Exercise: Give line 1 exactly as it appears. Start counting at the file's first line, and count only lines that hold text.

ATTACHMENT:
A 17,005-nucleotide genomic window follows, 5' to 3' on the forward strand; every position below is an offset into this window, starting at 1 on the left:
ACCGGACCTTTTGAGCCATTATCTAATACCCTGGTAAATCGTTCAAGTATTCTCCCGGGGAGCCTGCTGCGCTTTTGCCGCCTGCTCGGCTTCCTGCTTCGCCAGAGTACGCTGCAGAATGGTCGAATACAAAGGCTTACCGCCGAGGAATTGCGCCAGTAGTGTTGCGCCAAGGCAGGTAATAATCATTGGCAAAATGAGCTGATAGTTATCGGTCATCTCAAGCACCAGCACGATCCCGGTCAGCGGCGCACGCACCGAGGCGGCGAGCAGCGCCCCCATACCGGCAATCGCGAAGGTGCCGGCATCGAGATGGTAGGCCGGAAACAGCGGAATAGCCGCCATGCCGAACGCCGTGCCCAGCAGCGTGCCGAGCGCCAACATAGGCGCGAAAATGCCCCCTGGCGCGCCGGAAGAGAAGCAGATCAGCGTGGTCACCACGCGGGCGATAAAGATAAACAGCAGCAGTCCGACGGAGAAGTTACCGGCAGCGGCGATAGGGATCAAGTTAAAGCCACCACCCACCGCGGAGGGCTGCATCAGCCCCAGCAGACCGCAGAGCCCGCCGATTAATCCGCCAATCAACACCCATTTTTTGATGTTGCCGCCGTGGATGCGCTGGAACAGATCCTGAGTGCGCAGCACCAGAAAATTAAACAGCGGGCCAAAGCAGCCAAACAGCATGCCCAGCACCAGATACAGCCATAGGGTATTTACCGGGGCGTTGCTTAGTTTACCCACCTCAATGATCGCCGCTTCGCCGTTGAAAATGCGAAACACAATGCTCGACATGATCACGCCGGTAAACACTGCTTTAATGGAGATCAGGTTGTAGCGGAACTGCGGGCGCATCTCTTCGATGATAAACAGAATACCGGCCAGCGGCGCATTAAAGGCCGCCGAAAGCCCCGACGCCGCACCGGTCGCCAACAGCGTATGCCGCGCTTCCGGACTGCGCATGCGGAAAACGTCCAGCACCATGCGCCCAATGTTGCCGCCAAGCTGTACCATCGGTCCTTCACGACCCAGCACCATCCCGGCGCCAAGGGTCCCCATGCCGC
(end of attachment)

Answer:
A 17,005-nucleotide genomic window follows, 5' to 3' on the forward strand; every position below is an offset into this window, starting at 1 on the left: